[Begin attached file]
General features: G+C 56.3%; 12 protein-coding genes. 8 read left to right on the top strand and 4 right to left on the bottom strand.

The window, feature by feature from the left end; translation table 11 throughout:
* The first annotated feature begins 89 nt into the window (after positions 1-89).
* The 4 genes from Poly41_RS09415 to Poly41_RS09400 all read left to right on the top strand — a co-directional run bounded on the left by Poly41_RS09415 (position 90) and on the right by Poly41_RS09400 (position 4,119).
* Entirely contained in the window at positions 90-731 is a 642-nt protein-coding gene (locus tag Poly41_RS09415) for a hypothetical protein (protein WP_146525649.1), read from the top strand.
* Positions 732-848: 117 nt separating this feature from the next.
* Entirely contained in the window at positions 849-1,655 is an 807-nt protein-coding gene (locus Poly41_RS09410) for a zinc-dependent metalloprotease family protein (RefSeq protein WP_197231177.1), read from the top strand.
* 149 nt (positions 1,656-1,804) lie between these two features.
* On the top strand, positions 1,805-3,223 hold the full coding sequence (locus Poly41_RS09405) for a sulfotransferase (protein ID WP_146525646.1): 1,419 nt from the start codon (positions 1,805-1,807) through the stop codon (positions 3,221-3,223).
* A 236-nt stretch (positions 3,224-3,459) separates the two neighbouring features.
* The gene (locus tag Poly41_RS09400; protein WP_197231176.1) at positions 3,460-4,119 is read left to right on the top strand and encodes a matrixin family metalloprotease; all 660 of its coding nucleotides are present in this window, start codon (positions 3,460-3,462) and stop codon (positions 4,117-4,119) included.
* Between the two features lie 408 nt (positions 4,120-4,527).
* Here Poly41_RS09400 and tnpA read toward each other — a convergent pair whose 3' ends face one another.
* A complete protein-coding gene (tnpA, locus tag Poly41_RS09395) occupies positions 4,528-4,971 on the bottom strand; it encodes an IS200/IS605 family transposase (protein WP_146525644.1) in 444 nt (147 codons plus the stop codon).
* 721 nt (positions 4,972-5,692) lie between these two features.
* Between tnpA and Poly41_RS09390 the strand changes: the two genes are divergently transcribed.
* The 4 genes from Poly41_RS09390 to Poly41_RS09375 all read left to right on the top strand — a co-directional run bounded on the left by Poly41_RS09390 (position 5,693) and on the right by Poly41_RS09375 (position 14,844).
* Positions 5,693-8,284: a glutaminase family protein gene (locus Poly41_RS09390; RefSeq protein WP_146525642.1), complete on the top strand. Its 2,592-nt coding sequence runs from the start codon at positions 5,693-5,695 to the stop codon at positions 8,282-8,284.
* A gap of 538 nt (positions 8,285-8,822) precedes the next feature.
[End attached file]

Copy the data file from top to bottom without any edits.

General features: G+C 56.3%; 12 protein-coding genes. 8 read left to right on the top strand and 4 right to left on the bottom strand.

The window, feature by feature from the left end; translation table 11 throughout:
* The first annotated feature begins 89 nt into the window (after positions 1-89).
* The 4 genes from Poly41_RS09415 to Poly41_RS09400 all read left to right on the top strand — a co-directional run bounded on the left by Poly41_RS09415 (position 90) and on the right by Poly41_RS09400 (position 4,119).
* Entirely contained in the window at positions 90-731 is a 642-nt protein-coding gene (locus tag Poly41_RS09415) for a hypothetical protein (protein WP_146525649.1), read from the top strand.
* Positions 732-848: 117 nt separating this feature from the next.
* Entirely contained in the window at positions 849-1,655 is an 807-nt protein-coding gene (locus Poly41_RS09410) for a zinc-dependent metalloprotease family protein (RefSeq protein WP_197231177.1), read from the top strand.
* 149 nt (positions 1,656-1,804) lie between these two features.
* On the top strand, positions 1,805-3,223 hold the full coding sequence (locus Poly41_RS09405) for a sulfotransferase (protein ID WP_146525646.1): 1,419 nt from the start codon (positions 1,805-1,807) through the stop codon (positions 3,221-3,223).
* A 236-nt stretch (positions 3,224-3,459) separates the two neighbouring features.
* The gene (locus tag Poly41_RS09400; protein WP_197231176.1) at positions 3,460-4,119 is read left to right on the top strand and encodes a matrixin family metalloprotease; all 660 of its coding nucleotides are present in this window, start codon (positions 3,460-3,462) and stop codon (positions 4,117-4,119) included.
* Between the two features lie 408 nt (positions 4,120-4,527).
* Here Poly41_RS09400 and tnpA read toward each other — a convergent pair whose 3' ends face one another.
* A complete protein-coding gene (tnpA, locus tag Poly41_RS09395) occupies positions 4,528-4,971 on the bottom strand; it encodes an IS200/IS605 family transposase (protein WP_146525644.1) in 444 nt (147 codons plus the stop codon).
* 721 nt (positions 4,972-5,692) lie between these two features.
* Between tnpA and Poly41_RS09390 the strand changes: the two genes are divergently transcribed.
* The 4 genes from Poly41_RS09390 to Poly41_RS09375 all read left to right on the top strand — a co-directional run bounded on the left by Poly41_RS09390 (position 5,693) and on the right by Poly41_RS09375 (position 14,844).
* Positions 5,693-8,284: a glutaminase family protein gene (locus Poly41_RS09390; RefSeq protein WP_146525642.1), complete on the top strand. Its 2,592-nt coding sequence runs from the start codon at positions 5,693-5,695 to the stop codon at positions 8,282-8,284.
* A gap of 538 nt (positions 8,285-8,822) precedes the next feature.